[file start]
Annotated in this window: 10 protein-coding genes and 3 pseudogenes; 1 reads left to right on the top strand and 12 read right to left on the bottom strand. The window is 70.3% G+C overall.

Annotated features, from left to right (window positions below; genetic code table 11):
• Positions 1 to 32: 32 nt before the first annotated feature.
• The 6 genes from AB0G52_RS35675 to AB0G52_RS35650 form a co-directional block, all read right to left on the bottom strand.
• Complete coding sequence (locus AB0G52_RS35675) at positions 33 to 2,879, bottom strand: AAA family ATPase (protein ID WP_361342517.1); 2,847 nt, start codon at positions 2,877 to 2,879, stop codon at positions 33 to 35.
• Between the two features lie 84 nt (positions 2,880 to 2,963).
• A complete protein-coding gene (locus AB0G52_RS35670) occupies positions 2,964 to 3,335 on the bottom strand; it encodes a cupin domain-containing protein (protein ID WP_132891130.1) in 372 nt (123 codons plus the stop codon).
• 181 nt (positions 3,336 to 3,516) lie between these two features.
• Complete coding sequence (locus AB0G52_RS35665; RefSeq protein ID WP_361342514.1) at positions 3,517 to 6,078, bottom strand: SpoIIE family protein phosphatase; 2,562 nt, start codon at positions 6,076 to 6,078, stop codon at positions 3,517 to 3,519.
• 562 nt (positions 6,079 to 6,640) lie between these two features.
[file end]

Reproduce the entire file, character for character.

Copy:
Annotated in this window: 10 protein-coding genes and 3 pseudogenes; 1 reads left to right on the top strand and 12 read right to left on the bottom strand. The window is 70.3% G+C overall.

Annotated features, from left to right (window positions below; genetic code table 11):
• Positions 1 to 32: 32 nt before the first annotated feature.
• The 6 genes from AB0G52_RS35675 to AB0G52_RS35650 form a co-directional block, all read right to left on the bottom strand.
• Complete coding sequence (locus AB0G52_RS35675) at positions 33 to 2,879, bottom strand: AAA family ATPase (protein ID WP_361342517.1); 2,847 nt, start codon at positions 2,877 to 2,879, stop codon at positions 33 to 35.
• Between the two features lie 84 nt (positions 2,880 to 2,963).
• A complete protein-coding gene (locus AB0G52_RS35670) occupies positions 2,964 to 3,335 on the bottom strand; it encodes a cupin domain-containing protein (protein ID WP_132891130.1) in 372 nt (123 codons plus the stop codon).
• 181 nt (positions 3,336 to 3,516) lie between these two features.
• Complete coding sequence (locus AB0G52_RS35665; RefSeq protein ID WP_361342514.1) at positions 3,517 to 6,078, bottom strand: SpoIIE family protein phosphatase; 2,562 nt, start codon at positions 6,076 to 6,078, stop codon at positions 3,517 to 3,519.
• 562 nt (positions 6,079 to 6,640) lie between these two features.